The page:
Portugal's Fatima shrine holds celebration without pilgrims
Without the hundreds of thousands of worshippers it welcomes every May 13, the vast esplanade of Portugal's Catholic Fatima shrine was nearly empty for its annual celebration for the first time in its century-long history.
Closed to the public because of the new coronavirus pandemic, only about 30 employees attended the mass on Wednesday in the small town where three poor shepherd children reported visions of the Virgin Mary in 1917.
Last year, 6.3 million people visited the shrine, the country's most renowned pilgrimage site.
"It is possible that many people think this pilgrimage is sad because it is held on closed grounds without the large crowds and the colour of previous years," the local bishop Antonio Marto acknowledged from an altar mounted in the square, in a ceremony streamed online.
In a message read by Marto, Pope Francis -- who visited the shrine in 2017 -- also regretted that the "force of circumstance" had made the pilgrimage to Fatima impossible.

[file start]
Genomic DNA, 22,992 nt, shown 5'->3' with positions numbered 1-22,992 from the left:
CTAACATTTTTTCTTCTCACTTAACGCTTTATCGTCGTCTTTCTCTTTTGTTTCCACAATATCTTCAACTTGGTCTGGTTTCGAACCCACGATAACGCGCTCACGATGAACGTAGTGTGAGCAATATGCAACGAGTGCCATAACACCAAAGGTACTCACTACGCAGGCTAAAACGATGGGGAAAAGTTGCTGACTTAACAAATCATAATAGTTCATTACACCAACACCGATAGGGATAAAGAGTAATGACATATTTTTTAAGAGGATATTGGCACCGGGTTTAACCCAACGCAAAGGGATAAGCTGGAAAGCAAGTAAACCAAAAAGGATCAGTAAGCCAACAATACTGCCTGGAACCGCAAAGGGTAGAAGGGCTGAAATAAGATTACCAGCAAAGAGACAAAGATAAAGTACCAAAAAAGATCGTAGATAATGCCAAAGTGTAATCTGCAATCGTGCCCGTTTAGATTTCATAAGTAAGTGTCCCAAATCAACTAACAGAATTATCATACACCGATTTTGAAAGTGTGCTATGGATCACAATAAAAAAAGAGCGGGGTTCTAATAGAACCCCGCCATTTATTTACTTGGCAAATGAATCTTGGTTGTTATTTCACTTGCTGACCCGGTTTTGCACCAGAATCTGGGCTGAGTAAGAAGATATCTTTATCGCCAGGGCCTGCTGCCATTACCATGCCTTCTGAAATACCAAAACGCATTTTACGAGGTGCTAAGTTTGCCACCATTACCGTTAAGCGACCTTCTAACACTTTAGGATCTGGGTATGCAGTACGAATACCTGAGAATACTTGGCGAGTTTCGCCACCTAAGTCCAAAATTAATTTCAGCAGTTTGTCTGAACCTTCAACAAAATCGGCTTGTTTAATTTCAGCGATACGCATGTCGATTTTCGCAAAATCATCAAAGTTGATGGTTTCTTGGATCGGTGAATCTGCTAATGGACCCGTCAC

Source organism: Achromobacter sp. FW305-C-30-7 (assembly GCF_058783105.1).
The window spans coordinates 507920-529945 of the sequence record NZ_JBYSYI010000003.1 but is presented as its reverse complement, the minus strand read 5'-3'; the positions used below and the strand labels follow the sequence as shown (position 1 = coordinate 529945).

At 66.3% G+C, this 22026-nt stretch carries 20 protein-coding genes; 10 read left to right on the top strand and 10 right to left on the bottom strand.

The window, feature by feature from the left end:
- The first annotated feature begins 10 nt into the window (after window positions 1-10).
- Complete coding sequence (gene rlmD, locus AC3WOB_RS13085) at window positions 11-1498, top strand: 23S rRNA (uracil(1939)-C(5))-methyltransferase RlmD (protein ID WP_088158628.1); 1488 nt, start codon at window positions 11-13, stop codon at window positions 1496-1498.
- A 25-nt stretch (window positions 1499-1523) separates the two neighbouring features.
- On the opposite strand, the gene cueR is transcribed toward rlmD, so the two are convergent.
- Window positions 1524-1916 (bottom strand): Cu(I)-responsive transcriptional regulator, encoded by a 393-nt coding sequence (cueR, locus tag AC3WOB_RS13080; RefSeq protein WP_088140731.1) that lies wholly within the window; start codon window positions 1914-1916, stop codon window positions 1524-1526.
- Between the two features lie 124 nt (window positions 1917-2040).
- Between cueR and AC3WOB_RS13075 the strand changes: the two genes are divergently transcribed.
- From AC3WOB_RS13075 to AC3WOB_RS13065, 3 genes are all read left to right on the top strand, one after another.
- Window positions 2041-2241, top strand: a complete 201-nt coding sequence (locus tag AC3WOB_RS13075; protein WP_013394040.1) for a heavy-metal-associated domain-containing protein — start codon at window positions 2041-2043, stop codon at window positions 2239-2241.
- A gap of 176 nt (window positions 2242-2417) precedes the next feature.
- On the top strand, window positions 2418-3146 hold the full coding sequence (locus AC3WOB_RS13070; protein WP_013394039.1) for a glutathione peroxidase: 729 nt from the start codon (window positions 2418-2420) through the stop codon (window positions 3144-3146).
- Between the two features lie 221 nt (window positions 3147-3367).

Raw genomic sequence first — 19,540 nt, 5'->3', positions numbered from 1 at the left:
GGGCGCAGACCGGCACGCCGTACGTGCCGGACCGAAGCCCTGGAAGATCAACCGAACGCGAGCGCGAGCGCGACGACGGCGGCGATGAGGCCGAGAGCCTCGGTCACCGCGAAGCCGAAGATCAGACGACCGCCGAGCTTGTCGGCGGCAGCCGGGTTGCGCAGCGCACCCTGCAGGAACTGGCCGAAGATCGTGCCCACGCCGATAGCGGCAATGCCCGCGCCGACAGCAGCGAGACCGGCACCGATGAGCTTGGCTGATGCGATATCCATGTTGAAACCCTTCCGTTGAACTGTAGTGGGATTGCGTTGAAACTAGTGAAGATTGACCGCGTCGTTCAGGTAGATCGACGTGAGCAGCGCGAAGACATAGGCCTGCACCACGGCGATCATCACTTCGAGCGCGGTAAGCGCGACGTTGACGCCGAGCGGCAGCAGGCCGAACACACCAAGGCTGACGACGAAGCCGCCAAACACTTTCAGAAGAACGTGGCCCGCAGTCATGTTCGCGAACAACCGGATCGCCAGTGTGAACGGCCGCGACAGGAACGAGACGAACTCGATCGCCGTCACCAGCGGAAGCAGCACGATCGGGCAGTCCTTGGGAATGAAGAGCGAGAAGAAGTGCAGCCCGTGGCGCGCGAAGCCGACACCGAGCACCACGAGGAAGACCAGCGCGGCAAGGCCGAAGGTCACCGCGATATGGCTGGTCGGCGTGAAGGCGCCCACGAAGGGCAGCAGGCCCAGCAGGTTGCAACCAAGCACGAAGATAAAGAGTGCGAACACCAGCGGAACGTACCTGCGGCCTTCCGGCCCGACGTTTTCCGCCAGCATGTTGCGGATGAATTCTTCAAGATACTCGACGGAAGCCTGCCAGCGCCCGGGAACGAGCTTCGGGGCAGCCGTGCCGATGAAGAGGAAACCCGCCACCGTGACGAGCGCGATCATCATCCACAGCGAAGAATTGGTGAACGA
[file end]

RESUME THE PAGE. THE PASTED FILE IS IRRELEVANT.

"Today it is only through heart and soul that we are able to make the connection with the Virgin Mary," the pope said.
The town's shopkeepers and hoteliers counted their losses.
In front of his small store, one of the few to have reopened after the country lifted a state of emergency last week, Manuel Moniz bitterly regretted the absence of tourists.
"We don't see anyone and we don't sell anything. I've never seen anything like this," the 72-year-old said.
The closure of Portugal's borders and the paralysis of the tourism sector are having "a disastrous impact on the whole region," said Alexandre Marto, who runs a cooperative of around 10 hotels with 1,000 beds, out of a total of 9,000 in Fatima.
"This week alone, I estimate that we have lost around 45,000 overnight stays," he said, pointing out that foreign tourists account for more than 70 percent of the town's hotel guests.
After the mass, in front of the deserted shrine complex, a priest had another takeaway from the unusual circumstances surrounding the annual event.
"This solitude and this desolation offer a spiritual and human experience, which makes us understand that alone, we cannot enrich life," Francisco Pereira said.